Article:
How many Women in the Royal Academy 2015 Cohort?

The Royal Academy of Engineering has announced 50 new Fellows: its anointed of 2015. How representative is this cohort? Objectivity is always difficult: subjective, personal perceptions are always likely to be powerful. What the hell; let’s try.

Here’s a simple approach without over-analysis.


I have used four categories:

Gender [division into two only, I’m afraid],

domain as in commerce and government etc.,

discipline of original or basic degree, and

 workplace by a coarse, geographic division.

Here’s two disclaimers. I realise that four categories do not give an intensely nuanced description of the new Fellows and you must also realise that it is also a relatively small sample especially in the case of the women.


Of the 50 new Fellows, four [8%] are women. All are University Academics; three are based in London and the other in Wales. Their disciplines are all different as Chemical, Mechanical, Materials and IT. The Fellow of the latter discipline is working in “Human-Centred Technology and Science of Cyber Security Research”.


The four domains are each to represent a distinct and somewhat different milieu for its toilers.

There is the Commercial domain: generally driven by the profit motive. There is the University Academic seeking knowledge. The Government domain is that of laboratories sponsored by Government: largely or completely funded by the public purse. Finally, the Infrastructure includes such bodies as the NHS, independent Registration bodies, and national transport networks.

Commerce University Academic Infrastructure Government
      20       25            4           1

50% of the new Fellows are in the University Academic domain whereas only 40% are in Commerce and 8% wrestling with the UK Infrastructure.

Once upon a time some decades ago, the Government, with such organisations as the National Engineering Laboratory at East Kilbride, employed rather more engineers than this 2%. Today, if the government employed more engineers, their effective engineering decisions would benefit. That is, if it sought out and took their advice.


This statistic is derived from the declared, first degree discipline of the Fellow. Technologically, this does not always map exactly onto their current position. Although their career may well have moved away ‘upwards’ somewhat, they still do not usually stray too far away technically. The degree of one Fellow was unknown from the published biography with no response to a query.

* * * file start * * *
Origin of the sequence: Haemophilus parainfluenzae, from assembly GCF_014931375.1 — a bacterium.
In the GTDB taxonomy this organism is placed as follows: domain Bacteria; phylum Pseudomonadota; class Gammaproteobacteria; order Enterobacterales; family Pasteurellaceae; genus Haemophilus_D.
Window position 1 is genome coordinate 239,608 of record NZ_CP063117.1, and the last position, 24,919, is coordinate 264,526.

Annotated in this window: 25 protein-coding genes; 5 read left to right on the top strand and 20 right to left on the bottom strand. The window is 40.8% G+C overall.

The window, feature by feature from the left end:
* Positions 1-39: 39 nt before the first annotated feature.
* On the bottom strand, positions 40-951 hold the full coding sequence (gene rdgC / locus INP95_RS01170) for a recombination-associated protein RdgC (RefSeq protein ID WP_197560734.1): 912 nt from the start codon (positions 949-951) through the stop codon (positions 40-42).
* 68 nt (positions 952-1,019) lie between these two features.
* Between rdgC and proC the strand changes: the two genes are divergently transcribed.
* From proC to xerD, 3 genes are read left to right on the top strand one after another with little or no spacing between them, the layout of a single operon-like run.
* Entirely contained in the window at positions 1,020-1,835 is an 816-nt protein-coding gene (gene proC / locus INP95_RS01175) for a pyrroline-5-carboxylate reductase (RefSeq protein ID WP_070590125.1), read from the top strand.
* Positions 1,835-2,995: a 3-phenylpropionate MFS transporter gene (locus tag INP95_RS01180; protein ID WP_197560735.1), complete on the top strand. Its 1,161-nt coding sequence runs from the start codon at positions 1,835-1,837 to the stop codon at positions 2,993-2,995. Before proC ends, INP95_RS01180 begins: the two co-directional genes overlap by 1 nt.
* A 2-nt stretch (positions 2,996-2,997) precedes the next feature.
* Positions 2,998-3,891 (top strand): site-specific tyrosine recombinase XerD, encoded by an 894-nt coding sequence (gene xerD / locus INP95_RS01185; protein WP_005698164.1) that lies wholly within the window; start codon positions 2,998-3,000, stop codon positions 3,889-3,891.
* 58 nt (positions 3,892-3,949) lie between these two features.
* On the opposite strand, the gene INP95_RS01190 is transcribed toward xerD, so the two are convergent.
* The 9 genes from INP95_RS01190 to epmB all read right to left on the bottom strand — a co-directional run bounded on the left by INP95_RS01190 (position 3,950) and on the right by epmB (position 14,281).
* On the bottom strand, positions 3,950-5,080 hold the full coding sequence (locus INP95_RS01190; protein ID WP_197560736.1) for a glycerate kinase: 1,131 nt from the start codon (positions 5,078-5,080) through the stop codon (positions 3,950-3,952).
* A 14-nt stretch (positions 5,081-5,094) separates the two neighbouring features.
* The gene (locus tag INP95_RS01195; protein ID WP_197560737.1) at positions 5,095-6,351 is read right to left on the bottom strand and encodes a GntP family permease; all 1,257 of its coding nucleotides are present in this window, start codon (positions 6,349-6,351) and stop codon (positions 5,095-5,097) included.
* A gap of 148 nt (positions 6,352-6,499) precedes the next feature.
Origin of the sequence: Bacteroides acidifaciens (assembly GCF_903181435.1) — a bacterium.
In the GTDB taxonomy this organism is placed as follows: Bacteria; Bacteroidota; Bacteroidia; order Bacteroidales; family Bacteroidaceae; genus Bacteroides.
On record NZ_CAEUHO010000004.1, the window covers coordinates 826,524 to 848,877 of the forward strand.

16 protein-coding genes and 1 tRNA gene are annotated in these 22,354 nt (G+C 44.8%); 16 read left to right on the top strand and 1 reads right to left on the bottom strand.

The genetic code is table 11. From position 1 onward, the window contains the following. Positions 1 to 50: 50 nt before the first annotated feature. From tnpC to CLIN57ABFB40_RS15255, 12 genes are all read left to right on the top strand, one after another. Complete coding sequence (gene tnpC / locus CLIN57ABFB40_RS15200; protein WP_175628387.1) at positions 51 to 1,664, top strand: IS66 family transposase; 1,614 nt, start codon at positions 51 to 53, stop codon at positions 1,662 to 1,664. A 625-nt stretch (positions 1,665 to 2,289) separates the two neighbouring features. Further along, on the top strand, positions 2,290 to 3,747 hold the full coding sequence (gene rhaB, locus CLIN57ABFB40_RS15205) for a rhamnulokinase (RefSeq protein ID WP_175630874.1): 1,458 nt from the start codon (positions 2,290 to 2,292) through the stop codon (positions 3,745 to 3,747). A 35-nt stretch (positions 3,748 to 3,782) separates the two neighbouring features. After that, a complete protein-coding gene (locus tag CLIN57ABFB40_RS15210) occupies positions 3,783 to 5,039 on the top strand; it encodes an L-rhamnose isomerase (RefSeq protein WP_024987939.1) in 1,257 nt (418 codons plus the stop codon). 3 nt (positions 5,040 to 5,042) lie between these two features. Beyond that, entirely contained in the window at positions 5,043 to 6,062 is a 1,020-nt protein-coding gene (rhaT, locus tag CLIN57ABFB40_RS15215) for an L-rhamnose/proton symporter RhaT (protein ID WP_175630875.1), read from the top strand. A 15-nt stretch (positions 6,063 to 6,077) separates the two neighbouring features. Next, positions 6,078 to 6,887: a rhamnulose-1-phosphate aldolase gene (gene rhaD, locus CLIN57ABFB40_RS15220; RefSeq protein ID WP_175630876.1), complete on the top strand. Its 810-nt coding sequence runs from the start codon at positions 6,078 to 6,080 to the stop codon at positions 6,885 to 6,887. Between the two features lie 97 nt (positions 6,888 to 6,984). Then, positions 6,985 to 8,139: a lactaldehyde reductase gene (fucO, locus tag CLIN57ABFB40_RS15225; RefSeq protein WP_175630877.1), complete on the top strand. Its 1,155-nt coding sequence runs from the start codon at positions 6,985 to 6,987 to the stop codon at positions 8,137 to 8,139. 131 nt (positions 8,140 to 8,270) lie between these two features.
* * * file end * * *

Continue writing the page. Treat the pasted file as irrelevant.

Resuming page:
Mechanical  ——————————  9

Civil  ——————————————  10

Electrical or Electronic  ————  7

Chemical  ———————————-  3

Aeronautical  —————————-  1

Manufacture  —————————-  2

The top three at between 20% and 14% are about what I expect given my perceived proportions of the professional engineering workforce. The aeronautical 2% seems low considering its, perhaps self-assessed, technical brilliance. Manufacturing is only slightly higher at 4% and, assuming that all the deserving have been found, UK plc could do with a higher proportion of such engineers.

Robotics  ————————————–  2

Materials  ————————————-  5

Oil and Gas  ———————————-  4

Bioengineering  —————————-  1

Information Technology  ————-  5

Unknown  ————————————  1

The Materials discipline at 10% is not surprising and also encouraging. Vast engineering improvements are being gained. These stem from both our greatly improved understanding of materials at the atomic level and also from developing the complex and accurate process control needed to benefit from that understanding. The 8% for Oil and Gas seems about right if we need to get the most out of the apparently emptying North Sea fields. I say that not in order to burn fossil fuel but using it as feed stock for complex organics. The field of Robotics at 4% as a coming speciality needs more engineering intellectual horsepower [pardon the pun] as well as IT insight.

The 10% under the IT discipline [AI, computer vision algorithms, complex data analysis, medical image computing, and cyber-security research] involves much wrestling with mathematical logic and no bending of physical forces to the human will.


This is a division defined by place of work of the new Fellows according to their biographies.

London  ————————————-  14

Midlands  ———————————–  5

South  —————————————–  7

South West  ——————————–  5

North  —————————————–  6

Wales  —————————————–  1

Scotland  ————————————-  3

Abroad  —————————————  9


Not to my surprise, or I imagine to anyone else’s, London apparently shelters the most new top engineers this year at 28%. Considering how little production occurs in London and how much elsewhere in the UK, the London 28% seems high. Not so much when we realise, firstly, that most engineers these days are not occupied in manufacture but perhaps in servicing the manufacturing process carried out abroad where costs are lower. Secondly, 14% of the ‘Londoners’ are University Academics.  Indeed, the North/South divide is alive and well in that London, South and South West together account for 52% of all the new Fellows this year. This is more than all the rest put together: which is particularly striking because ‘the rest’ includes Abroad at 18%.

Talking of London University Academics, if I was mischief-making I would tell you that Imperial College blew the others away with 8% of new Fellows with only 4% from UCL and 2% from Brunel. Not only that but if I look at all the University Academics within the 50 new Fellows, Imperial has bragging rights over every one of the other Universities, none of whom has more than the 4% of Cambridge as well as UCL.

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